Many vegetables are enjoyed raw, so why not corn?
Like broccoli, carrots, green beans and zucchini, fresh corn—eaten on the cob or sliced off it—is delicious. When we get home from the farmers market with our fresh-picked corn, we husk and enjoy an ear on the spot.
No butter or salt is needed—in fact, the unadorned sweetness of the fresh corn is a-maizing. As a side for dinner, toss the raw kernels with bit of fine olive oil and a pinch of sea salt. It needs no further garnishing, but you can add some grated Parmesan or cracked pepper.
There are other ways to enjoy the raw, tender kernels in a recipe:
Take a bite: There’s no need to cook! Photo by Zeeshan Qureshi | SXC.
Each ear of corn (10 to 14 oz.) will yield about 1 cup of corn kernels.
Here’s a video showing an easy way to remove the kernels from the cob.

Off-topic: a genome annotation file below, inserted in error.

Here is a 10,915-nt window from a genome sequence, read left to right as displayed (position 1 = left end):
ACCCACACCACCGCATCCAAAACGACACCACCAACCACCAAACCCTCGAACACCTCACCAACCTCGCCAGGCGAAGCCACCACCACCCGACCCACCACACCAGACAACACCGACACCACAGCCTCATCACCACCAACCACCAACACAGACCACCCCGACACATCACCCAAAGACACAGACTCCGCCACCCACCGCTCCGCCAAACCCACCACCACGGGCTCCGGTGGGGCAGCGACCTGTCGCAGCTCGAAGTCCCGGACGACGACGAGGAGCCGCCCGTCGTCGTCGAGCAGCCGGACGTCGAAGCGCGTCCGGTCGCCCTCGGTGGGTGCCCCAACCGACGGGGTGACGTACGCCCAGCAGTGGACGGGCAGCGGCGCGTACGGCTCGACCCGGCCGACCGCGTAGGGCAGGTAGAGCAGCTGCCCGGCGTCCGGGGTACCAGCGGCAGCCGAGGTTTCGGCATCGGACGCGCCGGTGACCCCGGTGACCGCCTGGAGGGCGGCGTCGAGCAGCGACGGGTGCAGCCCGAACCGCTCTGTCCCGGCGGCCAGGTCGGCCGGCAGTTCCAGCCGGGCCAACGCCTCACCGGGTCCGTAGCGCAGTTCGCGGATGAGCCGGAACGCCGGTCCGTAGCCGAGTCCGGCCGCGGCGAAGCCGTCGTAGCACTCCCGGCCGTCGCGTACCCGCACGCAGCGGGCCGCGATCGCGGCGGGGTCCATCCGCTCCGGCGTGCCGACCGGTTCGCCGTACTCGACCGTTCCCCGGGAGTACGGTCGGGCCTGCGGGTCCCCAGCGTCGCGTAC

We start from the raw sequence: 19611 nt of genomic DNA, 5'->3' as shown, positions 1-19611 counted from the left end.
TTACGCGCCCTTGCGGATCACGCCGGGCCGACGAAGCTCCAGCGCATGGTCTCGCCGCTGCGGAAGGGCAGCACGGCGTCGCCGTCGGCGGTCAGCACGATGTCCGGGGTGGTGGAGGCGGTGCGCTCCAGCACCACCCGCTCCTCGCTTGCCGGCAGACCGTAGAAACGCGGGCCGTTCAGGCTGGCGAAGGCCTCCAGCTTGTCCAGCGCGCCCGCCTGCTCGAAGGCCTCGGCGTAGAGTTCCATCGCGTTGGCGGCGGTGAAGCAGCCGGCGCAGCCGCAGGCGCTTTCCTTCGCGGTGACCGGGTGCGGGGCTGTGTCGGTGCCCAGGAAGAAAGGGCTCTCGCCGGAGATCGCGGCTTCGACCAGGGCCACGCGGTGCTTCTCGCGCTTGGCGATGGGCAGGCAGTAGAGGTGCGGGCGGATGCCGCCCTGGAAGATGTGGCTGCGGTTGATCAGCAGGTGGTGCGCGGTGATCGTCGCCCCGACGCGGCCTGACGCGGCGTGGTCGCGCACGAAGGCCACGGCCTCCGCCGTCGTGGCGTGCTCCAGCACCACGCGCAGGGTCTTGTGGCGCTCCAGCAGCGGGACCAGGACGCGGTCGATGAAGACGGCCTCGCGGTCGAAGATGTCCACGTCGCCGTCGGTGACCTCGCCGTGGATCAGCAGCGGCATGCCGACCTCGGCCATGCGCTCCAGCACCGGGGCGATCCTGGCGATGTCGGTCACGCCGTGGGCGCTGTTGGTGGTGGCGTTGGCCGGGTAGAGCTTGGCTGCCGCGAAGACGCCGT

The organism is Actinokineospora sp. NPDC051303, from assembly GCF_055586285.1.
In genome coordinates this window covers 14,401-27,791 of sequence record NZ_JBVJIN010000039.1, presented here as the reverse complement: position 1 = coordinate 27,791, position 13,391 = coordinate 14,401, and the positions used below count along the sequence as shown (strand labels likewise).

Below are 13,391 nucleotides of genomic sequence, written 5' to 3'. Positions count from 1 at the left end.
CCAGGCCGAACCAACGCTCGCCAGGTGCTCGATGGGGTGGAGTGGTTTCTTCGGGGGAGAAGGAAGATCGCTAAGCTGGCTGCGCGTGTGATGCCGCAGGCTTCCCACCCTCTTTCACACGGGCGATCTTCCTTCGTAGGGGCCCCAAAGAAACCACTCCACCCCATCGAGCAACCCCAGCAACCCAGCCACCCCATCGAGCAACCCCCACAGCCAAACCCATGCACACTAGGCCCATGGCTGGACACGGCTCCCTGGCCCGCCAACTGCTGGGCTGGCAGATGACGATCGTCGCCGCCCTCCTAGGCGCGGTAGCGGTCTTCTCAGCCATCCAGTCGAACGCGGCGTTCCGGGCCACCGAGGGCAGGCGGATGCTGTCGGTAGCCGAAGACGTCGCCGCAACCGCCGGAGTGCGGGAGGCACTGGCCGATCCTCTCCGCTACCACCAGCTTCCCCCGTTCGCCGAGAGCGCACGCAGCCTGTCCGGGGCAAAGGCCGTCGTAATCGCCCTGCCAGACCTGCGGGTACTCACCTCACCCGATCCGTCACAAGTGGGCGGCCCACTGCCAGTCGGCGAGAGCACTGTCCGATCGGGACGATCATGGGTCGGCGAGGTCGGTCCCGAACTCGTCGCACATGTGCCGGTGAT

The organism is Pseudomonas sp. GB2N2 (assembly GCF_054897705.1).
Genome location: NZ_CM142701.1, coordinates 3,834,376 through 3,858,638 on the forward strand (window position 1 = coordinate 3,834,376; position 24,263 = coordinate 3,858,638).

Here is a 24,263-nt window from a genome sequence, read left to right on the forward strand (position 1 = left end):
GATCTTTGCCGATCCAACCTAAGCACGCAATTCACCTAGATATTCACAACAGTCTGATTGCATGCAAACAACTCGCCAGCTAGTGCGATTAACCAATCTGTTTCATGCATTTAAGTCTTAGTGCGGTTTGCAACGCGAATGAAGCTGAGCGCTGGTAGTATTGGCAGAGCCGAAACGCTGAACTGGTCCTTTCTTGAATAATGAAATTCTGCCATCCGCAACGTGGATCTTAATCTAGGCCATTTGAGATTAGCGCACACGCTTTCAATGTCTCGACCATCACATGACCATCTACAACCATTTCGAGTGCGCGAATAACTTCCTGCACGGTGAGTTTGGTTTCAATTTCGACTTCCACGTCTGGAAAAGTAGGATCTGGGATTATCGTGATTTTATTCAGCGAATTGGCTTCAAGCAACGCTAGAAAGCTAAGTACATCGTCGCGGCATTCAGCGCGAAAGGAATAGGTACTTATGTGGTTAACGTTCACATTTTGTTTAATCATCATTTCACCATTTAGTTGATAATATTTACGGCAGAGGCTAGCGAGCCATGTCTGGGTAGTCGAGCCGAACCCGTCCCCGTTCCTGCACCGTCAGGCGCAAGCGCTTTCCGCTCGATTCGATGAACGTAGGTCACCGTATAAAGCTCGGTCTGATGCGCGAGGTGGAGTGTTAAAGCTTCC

HOW TO BE SURE YOUR CORN IS FRESH
To eat raw corn from the cob, it needs to be fresh and sweet. The moment it’s picked, the sugars in corn begin to convert to starch. Two days later, the corn can taste starchy rather than sweet.
It’s easy to tell if the corn is fresh by looking at the silk tassel. It should be a light, whitish color. As the corn ages, the silk turns brown. The corn can still be good as long as the tassel is not dried out.
If the tassel has been removed, don’t buy the corn. It means the silk dried out and the corn is too old.
If your mother taught you to peel back the husk before buying the corn, forget it! All it does is dry out the corn. If the tassel and husk look fresh, there’s nothing to see. If a few kernels are missing from the top of the cob, it means nothing. Don’t husk corn until you’re ready to use it.
Eat corn the day you buy it. Keep it in the fridge until you’re ready to eat raw or cook.
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